Supplement to the Anecdotes of Some Distinguished Persons, Chiefly of the Present and Two Preceding Centuries

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T. Cadell, jun. and W. Davies, successors to Mr. Cadell, 1797 - 304 pages

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Page 30 - The times have been That, when the brains were out, the man would die, And there an end ; but now they rise again, With twenty mortal murders on their crowns, And push us from our stools.
Page 28 - I, that was wont to behold her riding like Alexander, hunting like Diana, walking like Venus, the gentle wind blowing her fair hair about her pure cheeks, like a nymph, sometimes sitting in the shade like a goddess, sometimes singing like an angel, sometimes playing like Orpheus ; behold the sorrow of this world ! once amiss hath bereaved me of all.
Page 5 - You will probably be desired to intercede for the favours of the pope on particular occasions. Be cautious, however, that you trouble him not too often; for his temper leads him to be most liberal to those who weary him least with their solicitations. This you must observe, lest you should give him...
Page 88 - and attentively read these Holy Scriptures, and am of opinion that this " Volume, independently of its divine origin, contains more true sublimity, ' more exquisite beauty, more pure morality, more important history, and * finer strains both of Poetry and Eloquence, than can be' collected from * all other books, in whatever age or language they may have been composed.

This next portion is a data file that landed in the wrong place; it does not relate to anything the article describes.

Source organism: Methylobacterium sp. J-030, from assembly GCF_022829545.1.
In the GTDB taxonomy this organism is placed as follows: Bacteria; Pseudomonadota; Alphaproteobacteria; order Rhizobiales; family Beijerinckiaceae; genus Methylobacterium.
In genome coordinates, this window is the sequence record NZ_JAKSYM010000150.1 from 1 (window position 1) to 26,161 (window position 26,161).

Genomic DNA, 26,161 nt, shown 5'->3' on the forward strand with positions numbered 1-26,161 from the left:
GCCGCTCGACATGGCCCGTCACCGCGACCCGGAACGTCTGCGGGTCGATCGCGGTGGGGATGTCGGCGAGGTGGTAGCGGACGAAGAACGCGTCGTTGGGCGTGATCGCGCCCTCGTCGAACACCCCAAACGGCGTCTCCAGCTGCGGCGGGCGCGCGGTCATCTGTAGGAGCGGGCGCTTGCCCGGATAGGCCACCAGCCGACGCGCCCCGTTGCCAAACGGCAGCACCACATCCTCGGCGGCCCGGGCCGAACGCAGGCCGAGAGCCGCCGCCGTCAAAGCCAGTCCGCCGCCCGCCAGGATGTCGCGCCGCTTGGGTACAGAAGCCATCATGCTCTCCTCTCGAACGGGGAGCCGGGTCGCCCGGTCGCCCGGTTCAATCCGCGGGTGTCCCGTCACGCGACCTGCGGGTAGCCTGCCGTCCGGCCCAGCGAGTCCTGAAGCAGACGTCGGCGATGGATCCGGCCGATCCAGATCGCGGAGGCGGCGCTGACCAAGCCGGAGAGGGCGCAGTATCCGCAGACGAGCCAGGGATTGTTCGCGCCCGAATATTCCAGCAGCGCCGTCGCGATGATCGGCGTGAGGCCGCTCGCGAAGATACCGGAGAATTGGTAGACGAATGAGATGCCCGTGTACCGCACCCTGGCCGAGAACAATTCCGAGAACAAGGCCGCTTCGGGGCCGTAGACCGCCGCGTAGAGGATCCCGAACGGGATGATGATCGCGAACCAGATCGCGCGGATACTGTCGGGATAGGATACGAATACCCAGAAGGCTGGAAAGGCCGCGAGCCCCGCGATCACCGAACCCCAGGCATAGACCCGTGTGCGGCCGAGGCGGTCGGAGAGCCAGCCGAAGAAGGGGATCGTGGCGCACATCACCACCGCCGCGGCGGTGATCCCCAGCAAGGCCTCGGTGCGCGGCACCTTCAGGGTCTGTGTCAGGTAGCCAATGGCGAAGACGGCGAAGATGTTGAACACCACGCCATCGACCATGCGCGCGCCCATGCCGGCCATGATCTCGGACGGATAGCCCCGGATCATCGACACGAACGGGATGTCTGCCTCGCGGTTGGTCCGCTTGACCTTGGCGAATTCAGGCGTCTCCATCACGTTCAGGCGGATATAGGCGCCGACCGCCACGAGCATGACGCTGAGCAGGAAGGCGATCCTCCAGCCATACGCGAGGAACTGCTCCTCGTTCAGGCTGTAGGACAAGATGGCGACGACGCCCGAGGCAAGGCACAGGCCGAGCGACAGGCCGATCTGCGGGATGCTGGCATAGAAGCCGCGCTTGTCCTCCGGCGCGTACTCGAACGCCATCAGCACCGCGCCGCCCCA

Page 39 - For words are wise men's counters, they do but reckon by them ; but they are the money of fools, that value them by the authority of an Aristotle, a Cicero, or a Thomas, or any other doctor whatsoever, if but a man.
Page 87 - I thank God that I have been enabled to come here this day — to perform my duty, and to speak on a subject which has so deeply impressed my mind. I am old and infirm — have one foot, more than one foot, in the grave — I am risen from my bed, to stand up in the cause of my country — perhaps never again to speak in this House.
Page 39 - Shaftesbury had more law than all his judges and more divinity than all his bishops.
Page 26 - Who God doth late and early pray, More of his grace than gifts to lend, And entertains the harmless day, With a religious book or friend. This man is freed from servile bands Of hope to rise, or fear to fall ; Lord of himself, though not of lands, And having nothing, yet hath all.
Page 69 - ... attached to a young lady who was born the day before him, and who seems not to have been very poetically tempered, for she did not return his ardour.
Page 69 - The composition too is probably more correct, as I have chosen the ancient tragedies for my models and only copied the most affecting passages in them. In the mean time, you would greatly oblige me by sending the score of the last. If you can get it written, I will readily answer the expense.

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